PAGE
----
Appprecite the info. Had issues with date functionality on my 8800 seamaster but the 8900 PO zero issues so far. People would like the PO more if the case was not so chunky.
 

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Appprecite the info. Had issues with date functionality on my 8800 seamaster but the 8900 PO zero issues so far. People would like the PO more if the case was not so chunky.
Indeed.. I have an AT 8500, SMP Diver 8800, and PO 2500.
I have had no issue personally with the quick set hour of the 8500, but some people have had some as well with this movement. (and I like this feature but don't mind either way)
I would trade the movement in the PO 43.5 for a 8800 if it was to shave some of the thickness personally (Or the display case back for that matter even though being able to see the movement is very nice). That's one of the reason why I didn't trade my PO2500 and bought the SMP Diver 8800 instead.

Noone will argue both of these movements are excellent anyway, especially for the price.
 

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Depends on how you look at it I guess.

Is more power reserve better? It may be to someone who rotates watches more.

Are two barells better than one? I read that it may help achieve less dramatic variances in timekeeping between full to low power reserve, but I could be wrong about that.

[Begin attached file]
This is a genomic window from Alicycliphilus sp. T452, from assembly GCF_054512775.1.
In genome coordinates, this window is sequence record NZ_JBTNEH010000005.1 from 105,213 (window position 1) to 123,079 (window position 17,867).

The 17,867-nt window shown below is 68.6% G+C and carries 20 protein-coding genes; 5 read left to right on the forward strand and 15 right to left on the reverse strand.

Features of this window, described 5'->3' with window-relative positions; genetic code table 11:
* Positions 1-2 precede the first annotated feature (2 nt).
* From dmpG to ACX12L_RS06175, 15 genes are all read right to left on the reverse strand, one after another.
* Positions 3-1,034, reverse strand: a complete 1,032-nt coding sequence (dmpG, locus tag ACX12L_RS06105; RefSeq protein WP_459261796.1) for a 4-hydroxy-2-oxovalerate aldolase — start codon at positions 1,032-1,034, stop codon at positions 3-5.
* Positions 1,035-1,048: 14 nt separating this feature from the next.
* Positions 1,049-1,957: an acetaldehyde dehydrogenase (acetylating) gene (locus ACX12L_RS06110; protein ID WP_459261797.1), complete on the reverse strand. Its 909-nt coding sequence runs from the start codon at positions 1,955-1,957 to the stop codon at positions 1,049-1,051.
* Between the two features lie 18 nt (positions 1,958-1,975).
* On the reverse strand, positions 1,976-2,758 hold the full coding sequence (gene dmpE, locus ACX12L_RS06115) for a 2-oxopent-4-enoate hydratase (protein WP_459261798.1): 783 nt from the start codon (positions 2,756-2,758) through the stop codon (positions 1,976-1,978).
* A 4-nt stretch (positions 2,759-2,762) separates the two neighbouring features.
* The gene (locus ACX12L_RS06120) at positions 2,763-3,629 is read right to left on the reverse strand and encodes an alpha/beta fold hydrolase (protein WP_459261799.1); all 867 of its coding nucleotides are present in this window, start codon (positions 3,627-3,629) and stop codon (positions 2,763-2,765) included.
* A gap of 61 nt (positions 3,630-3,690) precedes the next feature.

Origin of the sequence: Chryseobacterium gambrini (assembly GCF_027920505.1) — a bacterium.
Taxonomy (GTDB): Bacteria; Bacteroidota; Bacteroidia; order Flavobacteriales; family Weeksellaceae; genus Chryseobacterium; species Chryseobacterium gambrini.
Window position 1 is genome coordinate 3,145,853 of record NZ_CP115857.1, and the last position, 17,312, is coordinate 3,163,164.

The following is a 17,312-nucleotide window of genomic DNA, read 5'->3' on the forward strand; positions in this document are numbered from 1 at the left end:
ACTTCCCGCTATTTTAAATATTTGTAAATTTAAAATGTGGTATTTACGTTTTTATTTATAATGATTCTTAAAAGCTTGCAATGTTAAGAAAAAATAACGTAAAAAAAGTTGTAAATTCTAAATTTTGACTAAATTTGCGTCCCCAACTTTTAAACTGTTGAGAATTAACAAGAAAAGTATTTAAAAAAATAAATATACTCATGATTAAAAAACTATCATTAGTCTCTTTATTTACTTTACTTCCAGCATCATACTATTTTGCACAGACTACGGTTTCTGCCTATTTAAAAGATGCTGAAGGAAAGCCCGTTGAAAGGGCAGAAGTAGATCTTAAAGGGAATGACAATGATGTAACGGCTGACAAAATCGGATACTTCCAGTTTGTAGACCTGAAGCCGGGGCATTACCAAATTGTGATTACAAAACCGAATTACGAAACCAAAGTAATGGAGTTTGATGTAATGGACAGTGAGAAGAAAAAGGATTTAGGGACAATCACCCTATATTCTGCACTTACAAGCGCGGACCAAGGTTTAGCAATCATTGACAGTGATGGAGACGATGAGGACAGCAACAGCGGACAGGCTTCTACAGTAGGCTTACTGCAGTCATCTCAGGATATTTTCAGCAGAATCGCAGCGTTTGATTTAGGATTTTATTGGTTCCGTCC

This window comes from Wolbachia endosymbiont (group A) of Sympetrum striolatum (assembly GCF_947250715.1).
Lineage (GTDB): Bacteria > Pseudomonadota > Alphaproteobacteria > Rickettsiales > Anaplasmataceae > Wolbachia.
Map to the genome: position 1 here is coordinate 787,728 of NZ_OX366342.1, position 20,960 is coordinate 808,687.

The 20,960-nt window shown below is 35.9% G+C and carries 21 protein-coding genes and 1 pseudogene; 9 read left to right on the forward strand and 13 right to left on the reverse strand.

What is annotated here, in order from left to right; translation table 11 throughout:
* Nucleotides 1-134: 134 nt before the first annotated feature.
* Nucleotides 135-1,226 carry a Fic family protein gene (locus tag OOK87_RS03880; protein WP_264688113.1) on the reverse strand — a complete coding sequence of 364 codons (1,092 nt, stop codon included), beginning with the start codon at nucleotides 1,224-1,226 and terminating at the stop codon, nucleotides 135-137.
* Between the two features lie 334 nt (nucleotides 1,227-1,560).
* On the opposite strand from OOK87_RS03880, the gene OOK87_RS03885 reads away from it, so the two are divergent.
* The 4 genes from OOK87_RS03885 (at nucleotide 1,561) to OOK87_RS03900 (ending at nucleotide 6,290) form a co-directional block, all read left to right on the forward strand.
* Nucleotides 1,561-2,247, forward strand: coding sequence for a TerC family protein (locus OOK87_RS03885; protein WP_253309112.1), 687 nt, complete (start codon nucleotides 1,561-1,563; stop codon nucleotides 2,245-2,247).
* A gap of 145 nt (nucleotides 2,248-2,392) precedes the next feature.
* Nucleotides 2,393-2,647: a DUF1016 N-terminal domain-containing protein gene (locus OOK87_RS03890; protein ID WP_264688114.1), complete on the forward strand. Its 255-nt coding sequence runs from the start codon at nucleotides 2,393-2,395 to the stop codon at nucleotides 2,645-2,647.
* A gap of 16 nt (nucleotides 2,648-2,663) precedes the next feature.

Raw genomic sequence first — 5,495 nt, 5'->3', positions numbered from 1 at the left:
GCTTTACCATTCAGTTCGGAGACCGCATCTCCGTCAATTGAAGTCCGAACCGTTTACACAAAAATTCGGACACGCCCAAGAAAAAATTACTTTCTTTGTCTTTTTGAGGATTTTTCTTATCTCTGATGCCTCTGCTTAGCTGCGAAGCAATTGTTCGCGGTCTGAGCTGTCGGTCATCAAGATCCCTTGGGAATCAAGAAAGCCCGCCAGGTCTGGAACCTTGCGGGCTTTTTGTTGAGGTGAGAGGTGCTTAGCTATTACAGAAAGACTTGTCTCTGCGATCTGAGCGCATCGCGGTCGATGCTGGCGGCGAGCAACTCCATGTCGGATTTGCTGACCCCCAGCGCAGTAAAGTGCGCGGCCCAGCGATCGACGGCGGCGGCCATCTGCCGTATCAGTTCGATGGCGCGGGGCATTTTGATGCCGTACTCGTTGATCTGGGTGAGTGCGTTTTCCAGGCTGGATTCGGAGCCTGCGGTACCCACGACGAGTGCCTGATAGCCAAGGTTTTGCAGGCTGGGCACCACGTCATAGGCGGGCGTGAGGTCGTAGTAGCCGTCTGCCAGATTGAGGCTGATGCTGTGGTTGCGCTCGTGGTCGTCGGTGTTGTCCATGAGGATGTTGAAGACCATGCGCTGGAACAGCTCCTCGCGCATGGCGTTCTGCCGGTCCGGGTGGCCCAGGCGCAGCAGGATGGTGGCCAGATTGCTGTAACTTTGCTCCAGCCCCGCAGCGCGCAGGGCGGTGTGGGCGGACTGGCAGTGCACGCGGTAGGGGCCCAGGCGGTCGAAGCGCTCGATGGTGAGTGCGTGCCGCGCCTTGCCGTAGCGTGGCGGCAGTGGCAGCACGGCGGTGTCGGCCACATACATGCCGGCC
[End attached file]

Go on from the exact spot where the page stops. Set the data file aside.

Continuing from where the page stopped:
Are more jewels better?

Is a rotor with ceramic vs jeweled bearings better, albeit louder?

The functionality of the jumping hour hand is important to some and not to others. The part that makes that happen is a regular service item and is changed during overhauls as preventive maintenance.

Both are great, but one may be better to you than the other. I like my 8800 as well as my 8400 (two barrel, non date).
 

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When shopping between the 8800 and 8900 i felt the 8900 was the more advanced movement. Dual barrel, more PR, jump hour (no danger zone) and slide bearing.
 

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I have both the 8800 and 8900. They both keep excellent time. I noticed the METAS specifications are different for them, though. I asked about this in another thread. @Archer was nice enough to explain that it’s due to the sizes of the movements...8800 is smaller and has slightly looser METAS specs. Apparently COSC does this, too...who knew? Like a lot of things, where a watch falls within the ranges is just up to luck.

I don’t know that that really answers the question of if one is “better” than the other, but it’s info you may find useful.

 

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I have both the 8800 and 8900. They both keep excellent time. I noticed the METAS specifications are different for them, though. I asked about this in another thread. @Archer was nice enough to explain that it’s due to the sizes of the movements...8800 is smaller and has slightly looser METAS specs. Apparently COSC does this, too...who knew? Like a lot of things, where a watch falls within the ranges is just up to luck.

I don’t know that that really answers the question of if one is “better” than the other, but it’s info you may find useful.

Wow, i did not know there were different METAS specs, thanks for posting this.